Well this book certainly checks the John Malone box! An inside look at a cable titan and his industry John Malone, hailed as one of the great unsung heroes of our age by some and reviled by others as a ruthless robber baron, is revealed as a bit of both in Cable Cowboy. But even as they continued to expand, cable companies were pretty much beholden to the major broadcasters, who were the source of all the content on the cable networks. He loved the inherent efficiencies in hybrid vigor, the known improvements in growth or yield in one generation of hybrids over their parents. Few things about him stood out. Incredible bidding wars ensued between cable operators and telcos. His relation with his family and with Magness are intriguing, and his thirst for challenging authority has been chronicled so well.
In this era, well-financed companies would come in to bid for cable licenses in various municipalities, because these licenses were basically a regulated monopoly. While on book leave in 1999, he was awarded a fellowship at the Media Studies Center in New York. The author clearly knows and understands Malone, but stops short on several occasions of making what seem like clear and intuitive conclusions about his character. So, if the cable system defaulted on a loan, only one subsidiary would be threatened. So they set off reinvesting every dime they had in the business and begging banks to let them borrow as much money as possible.
Readable and well researched, this work is unauthorized but was written with Malone's cooperation. Robichaux does a great job of describing how Malone used financial engineering to avoid taxes and increase shareholder value, and I learned a lot about how best to structure deals to maximize after-tax proceeds Interesting read on a colorful character in the industry. When accounting for all that time, they mostly seem pretty normal, nothing surprising in terms of ability. AbeBooks, the AbeBooks logo, AbeBooks. This whole system mostly worked, as long as the bankers went along, which they tried their hardest not to. For instance, he once told an interviewer that he was driven by insecurity and a desire to please his now-dead father.
Few things about him stood out. Well this book certainly checks the John Malone box! Malone and his cohorts had an obsessive desire to avoid taxation. Unfortunately the rest of the book gets very dry. The idea is to have a 1,000 pound cow producing a 550 pound calf at weaning. And he liked to acquire companies. History being written by the winners.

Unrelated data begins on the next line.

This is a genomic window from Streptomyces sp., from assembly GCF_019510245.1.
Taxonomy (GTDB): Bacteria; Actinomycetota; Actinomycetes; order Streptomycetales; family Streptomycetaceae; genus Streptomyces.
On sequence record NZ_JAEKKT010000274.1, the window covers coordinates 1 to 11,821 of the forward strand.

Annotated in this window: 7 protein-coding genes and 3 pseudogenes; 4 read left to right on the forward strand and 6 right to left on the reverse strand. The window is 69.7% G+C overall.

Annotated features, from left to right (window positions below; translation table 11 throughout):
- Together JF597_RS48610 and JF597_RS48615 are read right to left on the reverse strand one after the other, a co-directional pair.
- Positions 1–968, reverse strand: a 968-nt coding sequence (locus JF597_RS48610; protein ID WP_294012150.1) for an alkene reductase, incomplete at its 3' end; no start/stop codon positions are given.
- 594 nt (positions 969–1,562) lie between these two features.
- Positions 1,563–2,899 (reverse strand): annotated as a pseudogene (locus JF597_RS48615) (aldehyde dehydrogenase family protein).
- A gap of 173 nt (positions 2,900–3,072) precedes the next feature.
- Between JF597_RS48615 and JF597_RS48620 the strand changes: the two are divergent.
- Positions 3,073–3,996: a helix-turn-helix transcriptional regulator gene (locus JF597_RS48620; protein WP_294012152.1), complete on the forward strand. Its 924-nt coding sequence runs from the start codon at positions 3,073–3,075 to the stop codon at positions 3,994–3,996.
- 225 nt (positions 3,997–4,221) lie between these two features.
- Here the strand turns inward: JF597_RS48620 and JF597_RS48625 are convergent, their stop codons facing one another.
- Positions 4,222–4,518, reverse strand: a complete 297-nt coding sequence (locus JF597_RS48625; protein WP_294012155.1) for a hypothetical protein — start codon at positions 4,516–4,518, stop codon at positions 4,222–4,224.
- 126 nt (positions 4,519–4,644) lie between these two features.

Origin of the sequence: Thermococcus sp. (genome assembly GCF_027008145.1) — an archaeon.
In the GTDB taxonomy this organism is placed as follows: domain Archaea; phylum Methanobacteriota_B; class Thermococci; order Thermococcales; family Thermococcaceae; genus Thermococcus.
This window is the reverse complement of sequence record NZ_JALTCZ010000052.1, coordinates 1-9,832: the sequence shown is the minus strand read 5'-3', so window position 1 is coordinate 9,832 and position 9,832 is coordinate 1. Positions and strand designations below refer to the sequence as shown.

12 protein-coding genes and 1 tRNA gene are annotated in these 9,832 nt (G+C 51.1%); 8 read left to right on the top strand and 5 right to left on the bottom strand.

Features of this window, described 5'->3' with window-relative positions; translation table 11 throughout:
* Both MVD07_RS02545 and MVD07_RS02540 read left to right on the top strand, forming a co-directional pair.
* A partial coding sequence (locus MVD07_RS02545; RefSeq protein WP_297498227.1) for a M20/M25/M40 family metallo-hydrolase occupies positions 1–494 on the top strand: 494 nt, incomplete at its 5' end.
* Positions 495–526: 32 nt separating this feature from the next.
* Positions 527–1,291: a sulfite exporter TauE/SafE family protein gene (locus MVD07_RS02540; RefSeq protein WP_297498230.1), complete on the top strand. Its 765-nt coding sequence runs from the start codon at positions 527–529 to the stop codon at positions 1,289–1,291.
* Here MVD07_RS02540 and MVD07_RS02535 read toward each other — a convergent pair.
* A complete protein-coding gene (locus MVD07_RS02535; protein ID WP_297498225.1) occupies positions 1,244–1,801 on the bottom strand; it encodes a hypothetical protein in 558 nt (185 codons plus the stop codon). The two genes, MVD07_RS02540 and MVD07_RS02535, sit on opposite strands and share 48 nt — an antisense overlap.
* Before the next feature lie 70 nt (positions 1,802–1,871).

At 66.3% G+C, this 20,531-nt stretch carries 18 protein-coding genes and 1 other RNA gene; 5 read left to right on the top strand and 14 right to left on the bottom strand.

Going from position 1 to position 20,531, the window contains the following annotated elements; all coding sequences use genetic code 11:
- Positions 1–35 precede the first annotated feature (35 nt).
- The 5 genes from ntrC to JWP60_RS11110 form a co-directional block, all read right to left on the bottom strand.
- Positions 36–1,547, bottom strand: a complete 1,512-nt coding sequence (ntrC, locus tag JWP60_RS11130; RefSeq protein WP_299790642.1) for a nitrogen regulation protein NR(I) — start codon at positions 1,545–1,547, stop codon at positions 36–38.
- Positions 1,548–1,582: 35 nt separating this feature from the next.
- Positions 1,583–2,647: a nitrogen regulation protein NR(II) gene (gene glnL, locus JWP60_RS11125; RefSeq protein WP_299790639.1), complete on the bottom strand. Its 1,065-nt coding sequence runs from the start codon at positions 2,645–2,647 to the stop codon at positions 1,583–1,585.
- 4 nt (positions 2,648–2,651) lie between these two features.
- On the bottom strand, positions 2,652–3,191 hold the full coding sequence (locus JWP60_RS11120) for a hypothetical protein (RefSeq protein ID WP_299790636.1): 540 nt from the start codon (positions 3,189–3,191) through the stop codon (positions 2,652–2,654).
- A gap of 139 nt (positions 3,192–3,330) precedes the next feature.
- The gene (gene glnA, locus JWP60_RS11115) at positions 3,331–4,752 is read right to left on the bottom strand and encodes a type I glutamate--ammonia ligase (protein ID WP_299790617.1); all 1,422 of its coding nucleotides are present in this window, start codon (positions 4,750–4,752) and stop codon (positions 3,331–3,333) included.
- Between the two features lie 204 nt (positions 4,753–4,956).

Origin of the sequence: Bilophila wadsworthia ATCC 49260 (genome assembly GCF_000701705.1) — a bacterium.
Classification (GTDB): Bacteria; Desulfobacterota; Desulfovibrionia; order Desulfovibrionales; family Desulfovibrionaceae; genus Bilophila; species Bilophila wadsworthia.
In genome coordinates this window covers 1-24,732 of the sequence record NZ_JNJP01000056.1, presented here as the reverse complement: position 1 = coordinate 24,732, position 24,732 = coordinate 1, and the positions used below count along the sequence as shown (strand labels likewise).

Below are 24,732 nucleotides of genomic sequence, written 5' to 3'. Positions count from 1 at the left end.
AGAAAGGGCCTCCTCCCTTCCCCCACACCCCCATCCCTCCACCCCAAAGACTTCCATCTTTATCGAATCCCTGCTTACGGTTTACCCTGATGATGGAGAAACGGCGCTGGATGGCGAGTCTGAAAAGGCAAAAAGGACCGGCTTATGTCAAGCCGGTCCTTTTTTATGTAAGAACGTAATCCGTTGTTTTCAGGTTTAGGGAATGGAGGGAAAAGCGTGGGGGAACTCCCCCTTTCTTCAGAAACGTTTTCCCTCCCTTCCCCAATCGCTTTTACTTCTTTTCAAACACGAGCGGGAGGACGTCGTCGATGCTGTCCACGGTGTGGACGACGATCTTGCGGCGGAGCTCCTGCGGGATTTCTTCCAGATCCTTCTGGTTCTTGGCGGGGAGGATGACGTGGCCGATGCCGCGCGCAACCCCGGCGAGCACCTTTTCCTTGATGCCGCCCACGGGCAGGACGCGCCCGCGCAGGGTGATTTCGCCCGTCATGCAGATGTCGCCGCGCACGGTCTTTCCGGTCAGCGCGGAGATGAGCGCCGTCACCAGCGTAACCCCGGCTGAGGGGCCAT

So in that era, the upside from cable companies always seemed a bit capped. Running gas stations is a really hard business. Cable Cowboy reveals the forces that propelled this pioneer to such great heights, and captures the immovable conviction and quicksilver mind that have defined John Malone throughout his career. Written with Malone's unprecedented cooperation, the engaging narrative brings this controversial capitalist and businessman to life. I've had this on order for a while but it's back-ordered and apparently not getting closer to shipping, so I decided to cancel that order and instead just get the kindle version it isn't available in Apple's iBook store. At that point, cable began to really take off, and many, many new channels sprang up to take advantage of this new way of reaching viewers.
You'll see Malone navigate an uncharted industry, relying on deal-making savvy, a brotherhood of cable entrepreneurs, and a passion to create wealth that bordered on pure instinct. His shareholders got very rich alongside Malone. Malone and his cohorts had an obsessive desire to avoid taxation. Tax laws made it attractive to reinvest as cable operators could gradually write off the cost of their systems over a number of years, allowing them to reduce the leftover profits they reported as earnings and thereby sheltering a healthy cash flow from taxation. One of the most important takeaways from this book is the importance of focusing on both value creation the tech and capturing a non-trivial fraction of the value you create the business model. .
Cable Cowboy reveals the forces that propelled this pioneer to such great heights, and captures the immovable conviction and quicksilver mind that have defined John Malone throughout his career. For the first time, we get a sharp picture of the man behind the mogul, an unflinching portrait of one of the business world's sharpest dealmakers. But John Malone seems to be an exception. He had the power to decide which cable networks survived, he defied regulators, and he crushed competitors. As someone old enough to remember the cable business in the '70s and '80s, what customers wanted was for some decent customer service and a network that didn't crash all the time. Malone is cast as a monster as much as a maven, a mere mortal as much as a legend, an insecure sociopath as much as a loving family man.
This paid for the maintenance costs of fixing the wire, and allowed for a small profit. Loved this book when I read it. Perhaps due to Malone's nature, the book is a little light on in depth anecdotes, a feature that would help bring a clearly enigmatic character to life. The smaller the cow, the less grass she eats. You want to own as much of that asset as you can; then you want to finance it as efficiently as possible. But as far as valuable insights.